Archive for the 'mobile' Category

Daylight savings…

My phone, on the Optus network, is set to use network operator time. The screenshot above was taken at 21:43. I’m skeptical about the carrier’s the phones themselves.

( is very cool)

Update: I just noticed that Wordpress thinks daylight savings has ended also:

Wordpress and daylight savings

Youtube WAP site… almost there

I noticed post about a new WAP site that Youtube has just launched. I fired it up on my E61i:

Youtube WAP

Youtube WAP 2

Looks good, except for one thing:

MIME Type correct, URL unsupported

The URL linked to looks like this:

rtsp://rtsp.youtube.com/youtube/videos/fp2FKUOM83U/video.3gp.

My E61i’s browser recognised the MIME type in the URL correctly, loaded up the default 3GP video player (RealPlayer Series 60) which doesn’t appear to do .

This highlights the pitfalls of mobile content. We’ve just about got it right on the desktop browser with Flash being cross platform, but it seems that we’re back to square one when it comes to media content on phones. There’s , RealPlayer, etc. all vying for our attention, and no mobile web browser willing to support any one of them. Doesn’t it feel good to be back in 1996?

I don’t think the iPhone will be the either, but it will definitely help. Besides, there’s no in its version of Safari either. Oh and who hates that ad claiming that the web is the Internet? (that’s another topic for a blog post).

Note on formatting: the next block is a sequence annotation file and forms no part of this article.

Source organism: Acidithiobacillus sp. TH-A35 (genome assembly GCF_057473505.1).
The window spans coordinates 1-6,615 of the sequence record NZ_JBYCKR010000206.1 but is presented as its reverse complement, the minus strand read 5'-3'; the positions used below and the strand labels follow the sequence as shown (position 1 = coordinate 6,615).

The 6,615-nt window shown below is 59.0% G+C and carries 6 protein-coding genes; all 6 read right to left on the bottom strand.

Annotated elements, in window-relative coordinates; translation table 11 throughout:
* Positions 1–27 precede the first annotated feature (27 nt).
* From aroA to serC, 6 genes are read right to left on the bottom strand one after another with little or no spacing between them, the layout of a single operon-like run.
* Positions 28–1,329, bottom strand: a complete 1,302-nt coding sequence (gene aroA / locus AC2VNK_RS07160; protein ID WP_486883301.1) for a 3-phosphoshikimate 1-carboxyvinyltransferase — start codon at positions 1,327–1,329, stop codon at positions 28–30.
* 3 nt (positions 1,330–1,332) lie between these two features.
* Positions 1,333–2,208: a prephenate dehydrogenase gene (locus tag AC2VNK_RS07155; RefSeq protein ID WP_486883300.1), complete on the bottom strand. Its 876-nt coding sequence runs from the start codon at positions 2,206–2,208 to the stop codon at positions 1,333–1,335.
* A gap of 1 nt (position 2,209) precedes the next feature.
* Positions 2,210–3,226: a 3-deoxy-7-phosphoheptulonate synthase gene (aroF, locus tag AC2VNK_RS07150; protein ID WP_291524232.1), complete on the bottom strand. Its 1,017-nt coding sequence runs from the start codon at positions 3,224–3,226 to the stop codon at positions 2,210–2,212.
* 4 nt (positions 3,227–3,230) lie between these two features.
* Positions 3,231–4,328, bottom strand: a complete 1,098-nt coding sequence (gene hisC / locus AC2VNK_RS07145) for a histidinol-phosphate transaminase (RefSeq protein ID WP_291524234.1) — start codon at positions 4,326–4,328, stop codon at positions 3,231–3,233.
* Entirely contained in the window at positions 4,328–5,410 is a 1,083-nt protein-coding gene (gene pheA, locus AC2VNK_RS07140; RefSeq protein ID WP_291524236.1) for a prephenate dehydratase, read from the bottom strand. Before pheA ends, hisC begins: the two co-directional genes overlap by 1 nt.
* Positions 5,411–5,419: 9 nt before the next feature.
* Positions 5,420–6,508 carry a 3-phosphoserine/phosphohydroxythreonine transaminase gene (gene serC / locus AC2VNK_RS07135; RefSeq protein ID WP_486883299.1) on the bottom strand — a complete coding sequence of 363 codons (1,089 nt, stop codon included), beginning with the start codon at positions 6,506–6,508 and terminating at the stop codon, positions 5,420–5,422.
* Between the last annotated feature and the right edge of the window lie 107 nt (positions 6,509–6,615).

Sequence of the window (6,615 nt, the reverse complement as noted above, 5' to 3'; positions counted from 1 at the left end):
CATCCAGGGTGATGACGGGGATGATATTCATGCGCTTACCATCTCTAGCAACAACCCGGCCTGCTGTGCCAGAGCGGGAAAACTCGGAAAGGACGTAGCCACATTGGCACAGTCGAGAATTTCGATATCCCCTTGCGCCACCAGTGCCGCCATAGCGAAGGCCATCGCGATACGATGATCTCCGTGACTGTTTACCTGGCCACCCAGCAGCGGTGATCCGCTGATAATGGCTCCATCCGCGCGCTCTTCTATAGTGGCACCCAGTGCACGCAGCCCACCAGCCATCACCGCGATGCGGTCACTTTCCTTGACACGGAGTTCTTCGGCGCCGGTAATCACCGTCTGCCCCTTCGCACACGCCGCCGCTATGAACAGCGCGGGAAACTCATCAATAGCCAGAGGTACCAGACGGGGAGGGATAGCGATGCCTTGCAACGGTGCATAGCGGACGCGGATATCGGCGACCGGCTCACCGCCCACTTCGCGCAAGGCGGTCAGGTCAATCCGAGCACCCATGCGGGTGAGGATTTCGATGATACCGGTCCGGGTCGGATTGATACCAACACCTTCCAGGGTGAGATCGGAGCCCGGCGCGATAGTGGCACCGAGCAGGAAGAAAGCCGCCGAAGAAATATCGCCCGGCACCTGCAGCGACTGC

A phone type ’sniffer’?

This about an interesting service called on CrunchGear contains the following quote:

By adding a “sniffer” that determines which phone a person accessing the survey is using, the server can feed pages to the user that are optimized for their phone’s particular browser, in WAP, HTML, WHML, or whatever else will be the fastest and most reliable method. This means that one of the biggest hurdles of mobile Web browsing, compatibility, is no longer in the equation.

Is it really that hard to determine which phone type is accessing an HTTP server? No. The phone type is contained in the user agent header that each WAP browser sends in the HTTP request.

Here’s how to capture the user agent in . request.META is a dictionary of all available HTTP headers. The request object is available in any view. Here’s a simple example:

def get_user_agent(request):
    user_agent = request.META['HTTP_USER_AGENT']
    return HttpResponse("Your user agent is: %s" % user_agent)

If I access this view using my Nokia N73 I get the following:

Your user agent is: NokiaN73-1/2.0 (2.0628.0.0.1) S60/3.0 Profile/MIDP-2.0 Configuration/CLDC-1.1

The interesting thing is what you then do with this to determine device capabilities and subsequently serve the appropriate content.